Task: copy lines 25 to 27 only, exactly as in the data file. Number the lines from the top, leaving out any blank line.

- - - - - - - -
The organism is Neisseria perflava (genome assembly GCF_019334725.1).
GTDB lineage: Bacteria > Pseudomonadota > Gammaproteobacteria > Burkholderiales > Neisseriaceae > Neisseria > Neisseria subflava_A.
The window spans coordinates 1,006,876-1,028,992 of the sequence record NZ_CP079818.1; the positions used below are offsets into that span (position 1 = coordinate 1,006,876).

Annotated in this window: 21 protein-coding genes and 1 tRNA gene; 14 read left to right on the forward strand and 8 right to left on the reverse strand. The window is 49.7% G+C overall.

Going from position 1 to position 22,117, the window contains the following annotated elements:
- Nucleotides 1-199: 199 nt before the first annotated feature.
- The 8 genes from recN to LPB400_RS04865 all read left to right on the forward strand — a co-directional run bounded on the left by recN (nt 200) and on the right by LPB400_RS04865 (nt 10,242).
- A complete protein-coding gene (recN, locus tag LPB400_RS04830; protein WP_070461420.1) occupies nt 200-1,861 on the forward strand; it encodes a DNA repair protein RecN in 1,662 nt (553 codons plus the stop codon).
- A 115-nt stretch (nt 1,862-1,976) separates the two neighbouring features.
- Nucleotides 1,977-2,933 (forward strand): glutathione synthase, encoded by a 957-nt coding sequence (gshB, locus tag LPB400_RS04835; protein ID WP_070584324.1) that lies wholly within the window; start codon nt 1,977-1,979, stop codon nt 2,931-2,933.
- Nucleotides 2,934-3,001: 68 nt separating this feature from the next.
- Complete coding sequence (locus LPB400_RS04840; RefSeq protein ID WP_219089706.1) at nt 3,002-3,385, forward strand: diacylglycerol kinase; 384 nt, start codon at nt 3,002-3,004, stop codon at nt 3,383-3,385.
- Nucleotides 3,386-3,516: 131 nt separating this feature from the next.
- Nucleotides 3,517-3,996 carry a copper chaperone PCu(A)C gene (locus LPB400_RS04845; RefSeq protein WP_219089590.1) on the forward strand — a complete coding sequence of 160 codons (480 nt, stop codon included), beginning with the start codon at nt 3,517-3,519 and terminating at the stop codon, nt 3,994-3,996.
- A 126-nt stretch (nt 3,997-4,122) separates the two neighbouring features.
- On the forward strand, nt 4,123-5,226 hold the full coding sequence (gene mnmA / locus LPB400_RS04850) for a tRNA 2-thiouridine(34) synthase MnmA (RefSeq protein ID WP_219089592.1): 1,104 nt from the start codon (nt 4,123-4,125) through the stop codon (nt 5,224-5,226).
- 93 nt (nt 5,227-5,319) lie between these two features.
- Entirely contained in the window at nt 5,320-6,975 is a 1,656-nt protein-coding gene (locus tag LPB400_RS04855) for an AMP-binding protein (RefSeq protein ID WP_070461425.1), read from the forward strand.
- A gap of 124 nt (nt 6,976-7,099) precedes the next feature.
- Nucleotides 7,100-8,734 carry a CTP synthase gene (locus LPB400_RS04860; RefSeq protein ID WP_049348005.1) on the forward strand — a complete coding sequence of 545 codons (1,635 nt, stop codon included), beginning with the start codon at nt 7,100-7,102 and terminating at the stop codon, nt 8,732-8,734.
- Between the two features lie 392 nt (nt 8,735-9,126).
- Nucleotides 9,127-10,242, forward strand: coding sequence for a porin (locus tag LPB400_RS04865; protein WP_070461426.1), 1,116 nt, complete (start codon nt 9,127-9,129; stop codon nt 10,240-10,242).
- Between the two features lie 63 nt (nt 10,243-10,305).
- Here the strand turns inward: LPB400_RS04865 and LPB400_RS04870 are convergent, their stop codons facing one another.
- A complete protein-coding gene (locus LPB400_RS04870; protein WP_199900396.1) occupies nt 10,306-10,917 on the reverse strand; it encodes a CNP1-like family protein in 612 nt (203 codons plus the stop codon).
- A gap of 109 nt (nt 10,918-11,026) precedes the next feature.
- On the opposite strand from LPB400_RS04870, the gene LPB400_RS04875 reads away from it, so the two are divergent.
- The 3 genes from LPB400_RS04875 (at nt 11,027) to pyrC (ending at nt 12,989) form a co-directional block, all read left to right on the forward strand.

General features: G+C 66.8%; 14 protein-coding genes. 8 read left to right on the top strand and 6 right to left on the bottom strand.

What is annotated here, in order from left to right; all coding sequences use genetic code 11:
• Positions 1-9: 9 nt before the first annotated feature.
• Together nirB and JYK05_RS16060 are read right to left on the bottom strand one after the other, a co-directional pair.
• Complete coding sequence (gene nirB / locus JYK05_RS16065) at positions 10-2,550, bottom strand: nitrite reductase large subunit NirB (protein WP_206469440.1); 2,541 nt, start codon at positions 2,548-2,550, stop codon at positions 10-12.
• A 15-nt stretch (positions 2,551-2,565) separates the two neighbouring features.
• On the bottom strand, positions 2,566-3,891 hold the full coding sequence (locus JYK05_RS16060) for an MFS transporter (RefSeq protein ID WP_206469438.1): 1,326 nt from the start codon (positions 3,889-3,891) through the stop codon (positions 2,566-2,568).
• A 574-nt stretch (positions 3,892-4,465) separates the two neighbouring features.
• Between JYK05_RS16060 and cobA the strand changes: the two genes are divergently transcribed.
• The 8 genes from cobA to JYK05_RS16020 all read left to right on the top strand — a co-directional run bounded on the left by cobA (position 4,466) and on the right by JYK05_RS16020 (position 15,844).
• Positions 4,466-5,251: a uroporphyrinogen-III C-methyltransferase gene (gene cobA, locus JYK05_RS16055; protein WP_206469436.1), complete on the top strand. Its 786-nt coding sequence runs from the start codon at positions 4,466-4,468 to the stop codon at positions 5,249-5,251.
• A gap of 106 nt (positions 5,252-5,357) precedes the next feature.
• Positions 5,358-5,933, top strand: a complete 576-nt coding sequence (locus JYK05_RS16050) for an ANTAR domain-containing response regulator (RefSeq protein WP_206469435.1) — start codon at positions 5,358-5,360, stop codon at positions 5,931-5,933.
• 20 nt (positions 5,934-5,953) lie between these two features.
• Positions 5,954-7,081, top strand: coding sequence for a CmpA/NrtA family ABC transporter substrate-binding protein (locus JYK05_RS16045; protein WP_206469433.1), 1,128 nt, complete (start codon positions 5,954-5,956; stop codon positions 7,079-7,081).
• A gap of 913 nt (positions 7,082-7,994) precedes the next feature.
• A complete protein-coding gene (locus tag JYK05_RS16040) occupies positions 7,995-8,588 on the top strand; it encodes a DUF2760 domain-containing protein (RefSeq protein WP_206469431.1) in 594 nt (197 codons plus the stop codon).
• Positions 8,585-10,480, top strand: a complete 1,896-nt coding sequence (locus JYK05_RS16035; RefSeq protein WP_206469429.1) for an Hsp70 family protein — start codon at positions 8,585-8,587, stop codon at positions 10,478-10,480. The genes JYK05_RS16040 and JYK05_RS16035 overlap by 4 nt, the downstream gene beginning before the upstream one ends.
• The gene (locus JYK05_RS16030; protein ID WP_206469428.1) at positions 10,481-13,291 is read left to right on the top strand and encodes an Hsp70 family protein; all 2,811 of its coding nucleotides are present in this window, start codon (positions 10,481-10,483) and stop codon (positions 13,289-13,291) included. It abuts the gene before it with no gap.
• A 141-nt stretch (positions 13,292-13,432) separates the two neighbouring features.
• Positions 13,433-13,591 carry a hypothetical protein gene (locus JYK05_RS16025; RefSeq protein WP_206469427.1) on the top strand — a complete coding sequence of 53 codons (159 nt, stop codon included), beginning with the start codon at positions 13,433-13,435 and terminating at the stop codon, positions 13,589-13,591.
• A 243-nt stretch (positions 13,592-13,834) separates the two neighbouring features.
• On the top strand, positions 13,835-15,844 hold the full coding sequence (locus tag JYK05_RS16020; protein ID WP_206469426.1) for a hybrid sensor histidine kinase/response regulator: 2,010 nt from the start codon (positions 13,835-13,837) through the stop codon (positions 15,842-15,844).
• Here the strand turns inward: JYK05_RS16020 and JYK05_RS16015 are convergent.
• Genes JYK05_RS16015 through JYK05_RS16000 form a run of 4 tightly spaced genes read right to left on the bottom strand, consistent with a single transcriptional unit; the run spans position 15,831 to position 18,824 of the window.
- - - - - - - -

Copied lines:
- A complete protein-coding gene (locus LPB400_RS04870; protein WP_199900396.1) occupies nt 10,306-10,917 on the reverse strand; it encodes a CNP1-like family protein in 612 nt (203 codons plus the stop codon).
- A gap of 109 nt (nt 10,918-11,026) precedes the next feature.
- On the opposite strand from LPB400_RS04870, the gene LPB400_RS04875 reads away from it, so the two are divergent.